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  • Writer's pictureJacob Priest

Addiction and Families

A few weeks back, I wrote about setting boundaries. I talked about the importance of yeses and nos, and strategies for creating healthy boundaries. A reader wrote in with great questions about boundaries– What do you do when the person you are trying to set a boundary has an addiction? And, are their resources available that can help?

Addictions can have devastating consequences for families. Not only can they strain relationships, but they can result in issues with money, safety, and in the saddest cases, death.

My research expertise is not in addiction, but in my practice, I’ve met with families whose lives have been stung by it. Many parents are exhausted as they have expended both emotional and financial resources to help a struggling child. Spouses are heartbroken when they see the health and personality of the person they married change. Kids with addicted caregivers live with the scars of addiction often well into adulthood.

I want to address the questions about resources first. If you have a loved one who struggles with addiction, get your own therapist if you can. Managing all the pain of addiction and boundaries that are sure to be blurred can be overwhelming. Having a therapist to be able to provide emotional support, insight, and help you navigate and set appropriate boundaries is important. If a therapist isn’t for you, try attending a support group with people who share similar experiences.

Also, try to enlist a friend – one who isn’t too close to the family member who is struggling with addiction – to be your confidant. Tell them about the loved one who is struggling with addiction and ask them to be your sounding board. You can tell them that you don’t need advice or ideas, just someone that to lean on when you are worried, stress, or scared.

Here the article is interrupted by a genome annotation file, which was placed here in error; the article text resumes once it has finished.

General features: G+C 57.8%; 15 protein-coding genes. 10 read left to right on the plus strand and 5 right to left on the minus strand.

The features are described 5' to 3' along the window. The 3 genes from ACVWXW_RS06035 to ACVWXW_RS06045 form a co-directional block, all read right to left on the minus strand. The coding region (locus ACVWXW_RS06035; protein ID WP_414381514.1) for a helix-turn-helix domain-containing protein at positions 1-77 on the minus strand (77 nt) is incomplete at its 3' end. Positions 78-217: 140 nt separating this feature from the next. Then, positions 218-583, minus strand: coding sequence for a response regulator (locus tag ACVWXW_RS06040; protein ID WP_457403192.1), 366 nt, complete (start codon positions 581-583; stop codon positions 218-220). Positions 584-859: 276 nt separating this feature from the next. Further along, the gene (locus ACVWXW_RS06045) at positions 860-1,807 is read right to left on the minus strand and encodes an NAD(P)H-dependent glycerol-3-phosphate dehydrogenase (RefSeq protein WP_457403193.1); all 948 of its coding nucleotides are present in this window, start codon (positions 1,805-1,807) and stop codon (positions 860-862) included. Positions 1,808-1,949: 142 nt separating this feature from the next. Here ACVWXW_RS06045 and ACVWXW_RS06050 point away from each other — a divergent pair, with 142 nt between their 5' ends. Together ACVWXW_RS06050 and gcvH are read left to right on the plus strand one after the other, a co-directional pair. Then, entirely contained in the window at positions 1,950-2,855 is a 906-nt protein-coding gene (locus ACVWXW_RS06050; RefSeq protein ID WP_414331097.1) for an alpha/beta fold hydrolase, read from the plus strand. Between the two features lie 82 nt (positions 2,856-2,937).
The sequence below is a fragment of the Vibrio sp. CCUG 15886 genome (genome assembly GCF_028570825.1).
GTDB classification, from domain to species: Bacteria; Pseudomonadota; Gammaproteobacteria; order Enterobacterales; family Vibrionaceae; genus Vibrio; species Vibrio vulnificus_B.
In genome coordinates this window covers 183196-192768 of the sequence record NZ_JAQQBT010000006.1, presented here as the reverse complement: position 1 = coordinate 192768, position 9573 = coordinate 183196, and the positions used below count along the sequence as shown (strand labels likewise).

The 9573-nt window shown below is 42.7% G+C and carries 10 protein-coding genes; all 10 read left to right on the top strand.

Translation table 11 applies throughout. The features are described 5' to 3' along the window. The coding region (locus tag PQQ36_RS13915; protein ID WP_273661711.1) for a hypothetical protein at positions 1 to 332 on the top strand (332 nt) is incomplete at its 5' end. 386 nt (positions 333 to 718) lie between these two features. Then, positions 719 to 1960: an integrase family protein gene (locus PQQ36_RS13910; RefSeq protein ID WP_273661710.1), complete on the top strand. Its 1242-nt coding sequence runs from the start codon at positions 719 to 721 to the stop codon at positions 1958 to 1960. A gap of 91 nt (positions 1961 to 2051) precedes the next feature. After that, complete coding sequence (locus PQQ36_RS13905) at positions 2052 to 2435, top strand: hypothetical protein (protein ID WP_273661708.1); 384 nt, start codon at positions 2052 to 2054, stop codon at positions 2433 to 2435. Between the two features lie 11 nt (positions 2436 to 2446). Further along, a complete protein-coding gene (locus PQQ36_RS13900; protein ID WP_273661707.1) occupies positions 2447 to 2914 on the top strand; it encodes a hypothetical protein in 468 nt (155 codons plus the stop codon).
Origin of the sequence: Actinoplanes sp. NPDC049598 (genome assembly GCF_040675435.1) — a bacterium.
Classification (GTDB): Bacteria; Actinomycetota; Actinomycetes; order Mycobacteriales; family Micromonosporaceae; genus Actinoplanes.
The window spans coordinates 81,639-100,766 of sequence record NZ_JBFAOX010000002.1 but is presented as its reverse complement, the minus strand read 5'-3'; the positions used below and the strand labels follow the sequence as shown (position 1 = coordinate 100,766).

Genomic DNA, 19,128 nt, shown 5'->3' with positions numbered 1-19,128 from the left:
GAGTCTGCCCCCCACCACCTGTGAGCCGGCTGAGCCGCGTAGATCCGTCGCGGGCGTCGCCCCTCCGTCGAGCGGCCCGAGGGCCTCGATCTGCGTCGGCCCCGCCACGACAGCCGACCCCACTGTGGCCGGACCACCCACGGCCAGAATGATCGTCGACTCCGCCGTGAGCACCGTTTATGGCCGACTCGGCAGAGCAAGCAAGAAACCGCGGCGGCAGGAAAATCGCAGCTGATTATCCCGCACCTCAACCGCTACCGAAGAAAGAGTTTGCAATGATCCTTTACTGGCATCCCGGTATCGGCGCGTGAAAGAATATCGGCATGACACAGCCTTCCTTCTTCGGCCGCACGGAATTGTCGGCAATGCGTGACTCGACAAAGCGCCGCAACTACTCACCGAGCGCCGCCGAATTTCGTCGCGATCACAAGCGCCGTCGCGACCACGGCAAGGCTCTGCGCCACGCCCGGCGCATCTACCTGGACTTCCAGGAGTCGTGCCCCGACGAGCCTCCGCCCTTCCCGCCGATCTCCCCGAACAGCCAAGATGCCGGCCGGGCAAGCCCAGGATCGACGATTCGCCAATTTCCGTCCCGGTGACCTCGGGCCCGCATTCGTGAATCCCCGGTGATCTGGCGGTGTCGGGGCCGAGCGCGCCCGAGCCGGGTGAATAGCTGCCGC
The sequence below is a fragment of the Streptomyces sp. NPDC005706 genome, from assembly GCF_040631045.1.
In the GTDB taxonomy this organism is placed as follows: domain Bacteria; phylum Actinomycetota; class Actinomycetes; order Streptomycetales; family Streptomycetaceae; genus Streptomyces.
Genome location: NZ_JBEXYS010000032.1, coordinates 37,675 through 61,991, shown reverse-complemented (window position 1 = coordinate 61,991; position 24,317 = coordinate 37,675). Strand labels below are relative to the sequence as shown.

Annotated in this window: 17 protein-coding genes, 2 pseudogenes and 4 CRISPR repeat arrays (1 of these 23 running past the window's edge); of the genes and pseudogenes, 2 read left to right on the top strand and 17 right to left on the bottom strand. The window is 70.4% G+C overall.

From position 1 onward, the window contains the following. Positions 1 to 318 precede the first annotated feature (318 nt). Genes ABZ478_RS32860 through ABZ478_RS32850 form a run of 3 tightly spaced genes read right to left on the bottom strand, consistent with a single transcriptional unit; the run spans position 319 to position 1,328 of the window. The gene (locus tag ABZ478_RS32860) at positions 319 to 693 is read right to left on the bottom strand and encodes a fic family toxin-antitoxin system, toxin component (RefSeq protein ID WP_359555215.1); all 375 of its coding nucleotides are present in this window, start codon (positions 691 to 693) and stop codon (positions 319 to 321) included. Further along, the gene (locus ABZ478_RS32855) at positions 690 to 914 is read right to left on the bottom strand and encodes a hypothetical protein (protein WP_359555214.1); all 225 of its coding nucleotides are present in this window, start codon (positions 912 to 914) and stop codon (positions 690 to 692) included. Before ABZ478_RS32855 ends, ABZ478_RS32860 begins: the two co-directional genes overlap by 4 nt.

Therapy and a confidant can be useful resources, but sometimes it also feels helpful to do something. One thing you can do to help set better boundaries with your loved one who is addicted is to begin to advocate for changes in your community’s response to addiction.

Addiction is an issue that is often treated with punishment, when what is needed is help. If you have the time and the resources, get involved in your community and advocate for polices that support and help those with addiction.

Addiction in a family can be isolating. When a family feels isolated, boundaries are hard to set and keep. If you can use your voice to help leaders and policy makers understand the importance of helping those with addiction, the isolation can be alleviated. If families who have a loved one struggling with addiction can advocate for polices that help and support those with addiction, then setting boundaries can be easier. When we feel like the weight of responsibility for taking care of a loved one with an addiction is shared, and when resources are available, it can not only help those who are addicted, it can improve family relationships.

Unfortunately, there isn’t an easy path when it come to helping a loved one who struggles with addiction, but there is hope. When we or a loved one struggle, we often turn inward and feel isolated. If we can find the strength to get help ourselves – from a therapist, support group, or close friend, we can then look outward and advocate. As we advocate, we can change the current system of punishment that is often used to treat addiction and help create a community that help and support those with addiction and their family members.

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